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Swipe right please: Japanese officials push dating apps in effort to boost birth rates

Japanese officials are encouraging their single citizens to get out and mingle through the promotion of dating apps in a bid to foster marriage amid record low birth rates. 

The Tokyo Metropolitan Government has been at the forefront of such efforts and is expected to launch its own government-backed dating app as early as this year.  

Already, it has been running a dating app test program called "Tokyo Futari Story," which aims to match individuals using artificial intelligence. "Futari" refers to a pair or couple in Japan, a country where remaining single and unmarried has become increasingly normalized.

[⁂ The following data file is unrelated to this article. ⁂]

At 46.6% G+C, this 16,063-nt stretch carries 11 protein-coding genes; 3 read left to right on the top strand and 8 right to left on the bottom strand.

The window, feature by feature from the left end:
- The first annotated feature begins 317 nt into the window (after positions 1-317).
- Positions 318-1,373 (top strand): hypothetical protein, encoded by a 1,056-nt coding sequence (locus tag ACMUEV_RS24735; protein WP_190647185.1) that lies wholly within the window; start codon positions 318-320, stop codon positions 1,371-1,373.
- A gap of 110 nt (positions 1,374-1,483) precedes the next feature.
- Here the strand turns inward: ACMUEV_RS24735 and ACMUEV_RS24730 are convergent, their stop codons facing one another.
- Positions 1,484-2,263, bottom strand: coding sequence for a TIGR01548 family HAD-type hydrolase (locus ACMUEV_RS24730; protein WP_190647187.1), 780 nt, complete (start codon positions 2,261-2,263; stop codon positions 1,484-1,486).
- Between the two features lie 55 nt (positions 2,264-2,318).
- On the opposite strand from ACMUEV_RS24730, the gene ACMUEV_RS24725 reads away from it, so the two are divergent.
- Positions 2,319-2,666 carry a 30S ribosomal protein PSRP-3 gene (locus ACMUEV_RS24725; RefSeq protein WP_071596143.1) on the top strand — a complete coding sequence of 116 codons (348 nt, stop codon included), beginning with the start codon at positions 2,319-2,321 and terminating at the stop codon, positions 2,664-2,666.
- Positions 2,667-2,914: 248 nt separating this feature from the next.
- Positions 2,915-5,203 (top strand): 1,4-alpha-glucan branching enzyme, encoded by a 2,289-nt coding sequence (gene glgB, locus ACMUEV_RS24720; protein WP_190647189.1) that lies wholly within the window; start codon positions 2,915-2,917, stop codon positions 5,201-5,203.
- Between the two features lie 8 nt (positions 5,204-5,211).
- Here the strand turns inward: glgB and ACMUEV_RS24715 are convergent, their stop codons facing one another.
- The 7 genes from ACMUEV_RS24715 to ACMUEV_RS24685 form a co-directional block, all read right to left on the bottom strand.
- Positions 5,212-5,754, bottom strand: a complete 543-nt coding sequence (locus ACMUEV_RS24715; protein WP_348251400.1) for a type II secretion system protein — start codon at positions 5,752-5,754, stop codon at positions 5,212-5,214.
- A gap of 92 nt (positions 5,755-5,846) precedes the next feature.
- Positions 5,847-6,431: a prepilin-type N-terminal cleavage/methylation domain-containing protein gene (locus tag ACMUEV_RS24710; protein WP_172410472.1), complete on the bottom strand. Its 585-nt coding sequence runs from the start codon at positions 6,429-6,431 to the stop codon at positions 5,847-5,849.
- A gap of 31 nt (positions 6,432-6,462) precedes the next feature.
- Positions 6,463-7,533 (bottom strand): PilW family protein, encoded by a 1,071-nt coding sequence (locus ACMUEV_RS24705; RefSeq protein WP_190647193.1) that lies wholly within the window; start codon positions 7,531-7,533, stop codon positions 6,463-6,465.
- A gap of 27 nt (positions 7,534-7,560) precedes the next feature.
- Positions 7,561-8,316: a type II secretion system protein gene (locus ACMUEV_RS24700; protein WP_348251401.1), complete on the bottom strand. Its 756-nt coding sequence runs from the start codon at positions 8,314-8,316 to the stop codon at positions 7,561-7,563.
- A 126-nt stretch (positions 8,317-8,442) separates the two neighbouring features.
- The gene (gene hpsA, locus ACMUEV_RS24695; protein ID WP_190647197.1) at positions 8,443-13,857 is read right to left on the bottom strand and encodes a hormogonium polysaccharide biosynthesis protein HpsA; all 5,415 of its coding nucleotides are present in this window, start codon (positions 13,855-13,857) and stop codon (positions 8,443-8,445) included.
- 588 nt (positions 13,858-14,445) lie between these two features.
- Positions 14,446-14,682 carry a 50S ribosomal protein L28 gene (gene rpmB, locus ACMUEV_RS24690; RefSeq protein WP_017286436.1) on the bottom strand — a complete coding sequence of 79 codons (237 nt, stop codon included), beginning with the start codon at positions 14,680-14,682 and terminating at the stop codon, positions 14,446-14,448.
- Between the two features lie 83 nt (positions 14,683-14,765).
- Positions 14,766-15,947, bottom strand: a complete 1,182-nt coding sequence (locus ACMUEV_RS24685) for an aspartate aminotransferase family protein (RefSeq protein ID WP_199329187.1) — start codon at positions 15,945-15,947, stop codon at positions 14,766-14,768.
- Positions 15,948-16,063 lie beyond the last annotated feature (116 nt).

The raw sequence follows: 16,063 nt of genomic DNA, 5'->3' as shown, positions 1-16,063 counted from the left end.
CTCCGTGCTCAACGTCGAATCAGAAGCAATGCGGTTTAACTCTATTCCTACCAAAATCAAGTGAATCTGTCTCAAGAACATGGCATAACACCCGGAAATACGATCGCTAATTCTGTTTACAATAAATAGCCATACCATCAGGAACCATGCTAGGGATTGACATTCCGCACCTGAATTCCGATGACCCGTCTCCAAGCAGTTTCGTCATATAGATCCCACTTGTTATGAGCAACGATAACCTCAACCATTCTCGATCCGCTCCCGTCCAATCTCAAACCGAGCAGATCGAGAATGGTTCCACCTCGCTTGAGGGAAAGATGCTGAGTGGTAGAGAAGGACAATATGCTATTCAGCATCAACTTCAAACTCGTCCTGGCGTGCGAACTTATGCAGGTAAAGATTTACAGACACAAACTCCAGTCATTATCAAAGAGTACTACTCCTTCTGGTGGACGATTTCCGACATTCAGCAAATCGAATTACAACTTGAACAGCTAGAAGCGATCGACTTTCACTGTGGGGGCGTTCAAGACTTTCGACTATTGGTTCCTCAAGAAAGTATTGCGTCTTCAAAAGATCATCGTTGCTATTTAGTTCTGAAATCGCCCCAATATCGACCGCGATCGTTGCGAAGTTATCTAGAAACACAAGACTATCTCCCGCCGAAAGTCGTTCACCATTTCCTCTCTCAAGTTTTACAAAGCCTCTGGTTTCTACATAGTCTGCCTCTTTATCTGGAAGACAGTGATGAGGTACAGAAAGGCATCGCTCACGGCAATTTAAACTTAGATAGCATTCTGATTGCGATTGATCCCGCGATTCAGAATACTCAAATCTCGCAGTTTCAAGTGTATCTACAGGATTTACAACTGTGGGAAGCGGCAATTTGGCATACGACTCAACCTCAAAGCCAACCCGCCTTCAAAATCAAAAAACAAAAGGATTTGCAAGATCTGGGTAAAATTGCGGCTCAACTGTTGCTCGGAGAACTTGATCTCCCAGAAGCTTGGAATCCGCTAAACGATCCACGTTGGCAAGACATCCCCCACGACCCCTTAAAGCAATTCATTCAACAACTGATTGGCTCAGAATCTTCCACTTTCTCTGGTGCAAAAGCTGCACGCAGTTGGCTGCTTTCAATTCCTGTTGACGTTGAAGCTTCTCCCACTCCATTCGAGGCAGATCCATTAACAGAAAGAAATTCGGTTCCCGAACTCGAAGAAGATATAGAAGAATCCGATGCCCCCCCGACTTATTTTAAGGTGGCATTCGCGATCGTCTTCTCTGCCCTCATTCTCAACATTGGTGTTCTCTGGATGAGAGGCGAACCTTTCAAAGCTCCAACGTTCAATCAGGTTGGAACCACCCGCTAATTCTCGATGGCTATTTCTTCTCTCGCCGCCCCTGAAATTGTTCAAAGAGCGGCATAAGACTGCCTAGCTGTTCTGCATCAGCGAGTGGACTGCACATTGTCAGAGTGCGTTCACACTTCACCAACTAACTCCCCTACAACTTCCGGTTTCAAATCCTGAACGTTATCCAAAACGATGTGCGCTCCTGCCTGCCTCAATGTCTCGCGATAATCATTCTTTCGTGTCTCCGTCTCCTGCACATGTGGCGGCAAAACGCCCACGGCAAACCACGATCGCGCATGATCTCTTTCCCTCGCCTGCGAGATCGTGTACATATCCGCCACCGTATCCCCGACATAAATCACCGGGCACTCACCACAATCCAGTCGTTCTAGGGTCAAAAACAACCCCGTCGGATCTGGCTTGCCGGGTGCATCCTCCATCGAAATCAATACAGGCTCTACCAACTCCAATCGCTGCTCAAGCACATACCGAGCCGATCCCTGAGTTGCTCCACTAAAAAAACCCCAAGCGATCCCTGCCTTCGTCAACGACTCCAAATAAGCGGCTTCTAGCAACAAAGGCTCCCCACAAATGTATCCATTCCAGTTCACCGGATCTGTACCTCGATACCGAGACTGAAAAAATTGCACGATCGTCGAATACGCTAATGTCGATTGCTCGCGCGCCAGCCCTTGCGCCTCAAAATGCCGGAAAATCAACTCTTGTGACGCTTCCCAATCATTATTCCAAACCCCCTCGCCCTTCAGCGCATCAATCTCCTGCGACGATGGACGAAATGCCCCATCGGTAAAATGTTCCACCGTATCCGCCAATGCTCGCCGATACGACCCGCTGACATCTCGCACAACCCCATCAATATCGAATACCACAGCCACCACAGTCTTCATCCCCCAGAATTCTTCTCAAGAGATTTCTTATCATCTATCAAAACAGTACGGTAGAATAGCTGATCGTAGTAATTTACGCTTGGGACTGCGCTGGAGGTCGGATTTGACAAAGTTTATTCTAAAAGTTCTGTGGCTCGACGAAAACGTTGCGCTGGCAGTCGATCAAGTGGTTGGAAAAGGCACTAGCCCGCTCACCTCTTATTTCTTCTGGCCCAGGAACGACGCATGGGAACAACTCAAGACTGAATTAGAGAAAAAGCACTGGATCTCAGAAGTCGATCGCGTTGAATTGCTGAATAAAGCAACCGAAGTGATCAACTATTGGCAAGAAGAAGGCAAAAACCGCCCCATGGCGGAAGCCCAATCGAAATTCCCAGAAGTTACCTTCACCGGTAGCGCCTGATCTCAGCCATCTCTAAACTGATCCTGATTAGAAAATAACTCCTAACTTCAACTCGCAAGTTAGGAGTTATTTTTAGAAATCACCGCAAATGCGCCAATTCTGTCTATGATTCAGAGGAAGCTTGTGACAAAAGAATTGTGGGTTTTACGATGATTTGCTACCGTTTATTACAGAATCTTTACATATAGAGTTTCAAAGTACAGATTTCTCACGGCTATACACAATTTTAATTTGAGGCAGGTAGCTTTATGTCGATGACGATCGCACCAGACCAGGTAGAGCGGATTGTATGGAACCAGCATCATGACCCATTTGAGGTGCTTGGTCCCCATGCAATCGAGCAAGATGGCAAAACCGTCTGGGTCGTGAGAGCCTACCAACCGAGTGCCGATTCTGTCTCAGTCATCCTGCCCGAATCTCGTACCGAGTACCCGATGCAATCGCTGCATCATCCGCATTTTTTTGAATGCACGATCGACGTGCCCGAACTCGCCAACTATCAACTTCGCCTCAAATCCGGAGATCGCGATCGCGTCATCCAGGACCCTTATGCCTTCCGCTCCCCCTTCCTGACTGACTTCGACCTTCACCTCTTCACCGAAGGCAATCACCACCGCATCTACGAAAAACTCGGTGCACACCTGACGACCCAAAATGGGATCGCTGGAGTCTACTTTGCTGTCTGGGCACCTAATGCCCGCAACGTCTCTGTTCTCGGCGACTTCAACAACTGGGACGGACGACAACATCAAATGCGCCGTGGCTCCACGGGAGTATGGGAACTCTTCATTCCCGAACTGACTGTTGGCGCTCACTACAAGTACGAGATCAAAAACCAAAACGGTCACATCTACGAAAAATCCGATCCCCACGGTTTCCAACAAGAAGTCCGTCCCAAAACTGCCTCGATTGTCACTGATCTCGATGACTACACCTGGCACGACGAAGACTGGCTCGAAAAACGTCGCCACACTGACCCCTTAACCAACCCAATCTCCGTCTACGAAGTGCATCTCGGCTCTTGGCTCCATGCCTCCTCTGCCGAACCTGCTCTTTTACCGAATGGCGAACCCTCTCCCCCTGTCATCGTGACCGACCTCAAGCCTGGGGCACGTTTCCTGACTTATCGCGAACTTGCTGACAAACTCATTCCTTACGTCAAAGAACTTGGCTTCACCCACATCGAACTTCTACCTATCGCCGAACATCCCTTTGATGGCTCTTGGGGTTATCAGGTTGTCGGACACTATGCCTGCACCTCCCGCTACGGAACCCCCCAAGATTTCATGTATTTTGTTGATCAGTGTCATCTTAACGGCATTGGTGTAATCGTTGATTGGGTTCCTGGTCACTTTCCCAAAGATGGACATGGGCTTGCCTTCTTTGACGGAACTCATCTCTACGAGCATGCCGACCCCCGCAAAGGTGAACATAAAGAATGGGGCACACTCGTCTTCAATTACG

Tokyo Futari Story asks participants to submit various identification documents, including tax forms verifying annual income and an official certificate of single status. Users also take a diagnostic test so the app can learn about their values ​​and what they're looking for in a partner.

According to local paper The Asahi Shimbun, the official fee-based version of the app will also require users to sign a pledge promising they are serious about finding a marriage partner rather than seeking a casual relationship.

Officials hope the app, operated by a private contractor, will eliminate credibility problems that have plagued existing dating apps, the paper said, adding that the city had invested $1.28 million in the project.

While the private contractor involved in "Tokyo Futari Story" has not been identified, at least one local government in Tokyo has signed a cooperation agreement with local dating app giant Tapple aimed at providing meeting and marriage support to citizens. 

Tapple has signed at least six other partnership agreements with local governments across Japan, including Ureshino, Hokkaido and Himeji. 

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